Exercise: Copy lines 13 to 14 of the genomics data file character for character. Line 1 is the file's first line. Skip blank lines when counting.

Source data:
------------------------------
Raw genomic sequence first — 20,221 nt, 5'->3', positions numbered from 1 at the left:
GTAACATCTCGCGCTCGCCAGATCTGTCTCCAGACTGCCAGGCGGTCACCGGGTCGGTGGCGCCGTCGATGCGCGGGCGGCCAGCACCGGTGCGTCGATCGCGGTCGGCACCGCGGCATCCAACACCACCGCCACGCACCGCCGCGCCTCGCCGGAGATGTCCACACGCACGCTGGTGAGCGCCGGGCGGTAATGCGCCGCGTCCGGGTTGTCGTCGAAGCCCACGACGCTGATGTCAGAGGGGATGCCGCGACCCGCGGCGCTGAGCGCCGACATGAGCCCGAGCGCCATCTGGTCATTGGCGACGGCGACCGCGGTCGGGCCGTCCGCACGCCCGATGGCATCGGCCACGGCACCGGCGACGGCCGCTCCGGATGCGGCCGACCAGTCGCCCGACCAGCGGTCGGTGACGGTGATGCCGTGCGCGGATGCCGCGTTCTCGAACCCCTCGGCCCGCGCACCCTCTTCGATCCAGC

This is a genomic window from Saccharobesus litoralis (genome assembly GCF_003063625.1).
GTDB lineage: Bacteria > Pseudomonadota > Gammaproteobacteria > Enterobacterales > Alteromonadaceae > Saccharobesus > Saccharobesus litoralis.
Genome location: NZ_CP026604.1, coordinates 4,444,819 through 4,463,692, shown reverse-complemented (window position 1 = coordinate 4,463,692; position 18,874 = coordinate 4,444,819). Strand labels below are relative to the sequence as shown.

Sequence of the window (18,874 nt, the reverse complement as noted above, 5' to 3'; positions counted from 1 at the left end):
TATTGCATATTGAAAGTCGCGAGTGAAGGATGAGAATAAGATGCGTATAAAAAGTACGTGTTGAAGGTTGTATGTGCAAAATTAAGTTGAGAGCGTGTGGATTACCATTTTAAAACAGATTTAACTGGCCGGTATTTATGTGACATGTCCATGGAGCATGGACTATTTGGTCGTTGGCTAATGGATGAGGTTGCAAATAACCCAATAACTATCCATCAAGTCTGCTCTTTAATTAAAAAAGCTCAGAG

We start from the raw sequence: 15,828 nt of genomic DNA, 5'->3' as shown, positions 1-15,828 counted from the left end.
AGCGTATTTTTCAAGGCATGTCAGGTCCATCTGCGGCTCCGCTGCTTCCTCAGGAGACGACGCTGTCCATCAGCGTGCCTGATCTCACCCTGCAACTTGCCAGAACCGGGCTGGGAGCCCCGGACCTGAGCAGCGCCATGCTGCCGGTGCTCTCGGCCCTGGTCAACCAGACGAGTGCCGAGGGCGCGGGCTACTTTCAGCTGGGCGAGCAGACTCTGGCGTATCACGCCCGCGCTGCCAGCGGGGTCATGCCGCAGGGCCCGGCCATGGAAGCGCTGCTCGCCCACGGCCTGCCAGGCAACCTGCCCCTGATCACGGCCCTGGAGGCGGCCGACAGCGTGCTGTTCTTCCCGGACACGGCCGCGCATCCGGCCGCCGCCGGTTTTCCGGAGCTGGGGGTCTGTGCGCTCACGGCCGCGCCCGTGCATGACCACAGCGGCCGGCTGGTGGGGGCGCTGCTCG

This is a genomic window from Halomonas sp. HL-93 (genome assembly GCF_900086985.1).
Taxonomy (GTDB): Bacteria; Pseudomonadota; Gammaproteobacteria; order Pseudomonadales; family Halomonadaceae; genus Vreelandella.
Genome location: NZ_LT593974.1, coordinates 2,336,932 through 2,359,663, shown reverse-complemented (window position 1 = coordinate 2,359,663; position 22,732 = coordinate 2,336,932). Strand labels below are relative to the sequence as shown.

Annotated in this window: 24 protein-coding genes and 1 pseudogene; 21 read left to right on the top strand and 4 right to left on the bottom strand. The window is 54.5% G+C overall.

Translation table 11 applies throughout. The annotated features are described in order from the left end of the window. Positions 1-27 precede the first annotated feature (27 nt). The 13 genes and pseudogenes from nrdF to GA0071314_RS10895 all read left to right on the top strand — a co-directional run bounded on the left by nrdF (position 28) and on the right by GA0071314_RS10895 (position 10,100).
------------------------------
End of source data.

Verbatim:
Annotated in this window: 24 protein-coding genes and 1 pseudogene; 21 read left to right on the top strand and 4 right to left on the bottom strand. The window is 54.5% G+C overall.

Translation table 11 applies throughout. The annotated features are described in order from the left end of the window. Positions 1-27 precede the first annotated feature (27 nt). The 13 genes and pseudogenes from nrdF to GA0071314_RS10895 all read left to right on the top strand — a co-directional run bounded on the left by nrdF (position 28) and on the right by GA0071314_RS10895 (position 10,100).